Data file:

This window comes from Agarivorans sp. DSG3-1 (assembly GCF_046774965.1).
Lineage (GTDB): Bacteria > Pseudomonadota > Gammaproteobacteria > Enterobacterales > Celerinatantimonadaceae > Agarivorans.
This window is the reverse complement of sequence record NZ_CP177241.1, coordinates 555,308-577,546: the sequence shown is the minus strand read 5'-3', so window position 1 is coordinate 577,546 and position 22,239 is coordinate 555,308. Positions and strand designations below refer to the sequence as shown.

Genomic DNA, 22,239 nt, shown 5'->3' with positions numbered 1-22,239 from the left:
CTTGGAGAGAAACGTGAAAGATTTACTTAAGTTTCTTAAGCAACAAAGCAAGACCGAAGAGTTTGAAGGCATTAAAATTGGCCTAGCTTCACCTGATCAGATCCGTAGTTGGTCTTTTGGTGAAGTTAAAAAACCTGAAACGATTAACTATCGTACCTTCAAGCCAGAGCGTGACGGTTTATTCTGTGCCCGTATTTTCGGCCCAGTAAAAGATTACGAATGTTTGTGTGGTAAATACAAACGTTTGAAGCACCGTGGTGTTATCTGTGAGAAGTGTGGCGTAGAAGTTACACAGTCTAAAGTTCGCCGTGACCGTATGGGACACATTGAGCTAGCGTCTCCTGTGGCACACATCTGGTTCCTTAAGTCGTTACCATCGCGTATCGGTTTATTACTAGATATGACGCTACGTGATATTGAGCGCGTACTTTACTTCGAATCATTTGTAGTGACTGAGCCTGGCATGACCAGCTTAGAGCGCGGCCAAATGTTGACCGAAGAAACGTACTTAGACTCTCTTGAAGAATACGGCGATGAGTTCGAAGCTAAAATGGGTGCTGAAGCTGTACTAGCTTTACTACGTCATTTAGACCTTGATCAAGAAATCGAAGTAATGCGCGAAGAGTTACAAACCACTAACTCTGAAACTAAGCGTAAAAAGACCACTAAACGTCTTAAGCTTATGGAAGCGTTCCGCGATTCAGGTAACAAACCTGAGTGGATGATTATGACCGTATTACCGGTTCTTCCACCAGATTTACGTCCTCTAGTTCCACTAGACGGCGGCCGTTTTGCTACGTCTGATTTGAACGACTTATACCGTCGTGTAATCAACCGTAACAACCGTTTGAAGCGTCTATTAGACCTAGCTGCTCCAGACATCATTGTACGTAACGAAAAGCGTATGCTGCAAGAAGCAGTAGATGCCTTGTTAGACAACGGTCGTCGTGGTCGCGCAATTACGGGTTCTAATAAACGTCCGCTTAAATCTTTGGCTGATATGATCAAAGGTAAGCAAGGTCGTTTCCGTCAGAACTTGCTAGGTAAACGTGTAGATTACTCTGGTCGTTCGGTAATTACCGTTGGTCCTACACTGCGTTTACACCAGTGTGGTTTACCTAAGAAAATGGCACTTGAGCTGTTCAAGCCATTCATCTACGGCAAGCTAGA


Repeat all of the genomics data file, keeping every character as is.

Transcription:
This window comes from Agarivorans sp. DSG3-1 (assembly GCF_046774965.1).
Lineage (GTDB): Bacteria > Pseudomonadota > Gammaproteobacteria > Enterobacterales > Celerinatantimonadaceae > Agarivorans.
This window is the reverse complement of sequence record NZ_CP177241.1, coordinates 555,308-577,546: the sequence shown is the minus strand read 5'-3', so window position 1 is coordinate 577,546 and position 22,239 is coordinate 555,308. Positions and strand designations below refer to the sequence as shown.

Genomic DNA, 22,239 nt, shown 5'->3' with positions numbered 1-22,239 from the left:
CTTGGAGAGAAACGTGAAAGATTTACTTAAGTTTCTTAAGCAACAAAGCAAGACCGAAGAGTTTGAAGGCATTAAAATTGGCCTAGCTTCACCTGATCAGATCCGTAGTTGGTCTTTTGGTGAAGTTAAAAAACCTGAAACGATTAACTATCGTACCTTCAAGCCAGAGCGTGACGGTTTATTCTGTGCCCGTATTTTCGGCCCAGTAAAAGATTACGAATGTTTGTGTGGTAAATACAAACGTTTGAAGCACCGTGGTGTTATCTGTGAGAAGTGTGGCGTAGAAGTTACACAGTCTAAAGTTCGCCGTGACCGTATGGGACACATTGAGCTAGCGTCTCCTGTGGCACACATCTGGTTCCTTAAGTCGTTACCATCGCGTATCGGTTTATTACTAGATATGACGCTACGTGATATTGAGCGCGTACTTTACTTCGAATCATTTGTAGTGACTGAGCCTGGCATGACCAGCTTAGAGCGCGGCCAAATGTTGACCGAAGAAACGTACTTAGACTCTCTTGAAGAATACGGCGATGAGTTCGAAGCTAAAATGGGTGCTGAAGCTGTACTAGCTTTACTACGTCATTTAGACCTTGATCAAGAAATCGAAGTAATGCGCGAAGAGTTACAAACCACTAACTCTGAAACTAAGCGTAAAAAGACCACTAAACGTCTTAAGCTTATGGAAGCGTTCCGCGATTCAGGTAACAAACCTGAGTGGATGATTATGACCGTATTACCGGTTCTTCCACCAGATTTACGTCCTCTAGTTCCACTAGACGGCGGCCGTTTTGCTACGTCTGATTTGAACGACTTATACCGTCGTGTAATCAACCGTAACAACCGTTTGAAGCGTCTATTAGACCTAGCTGCTCCAGACATCATTGTACGTAACGAAAAGCGTATGCTGCAAGAAGCAGTAGATGCCTTGTTAGACAACGGTCGTCGTGGTCGCGCAATTACGGGTTCTAATAAACGTCCGCTTAAATCTTTGGCTGATATGATCAAAGGTAAGCAAGGTCGTTTCCGTCAGAACTTGCTAGGTAAACGTGTAGATTACTCTGGTCGTTCGGTAATTACCGTTGGTCCTACACTGCGTTTACACCAGTGTGGTTTACCTAAGAAAATGGCACTTGAGCTGTTCAAGCCATTCATCTACGGCAAGCTAGA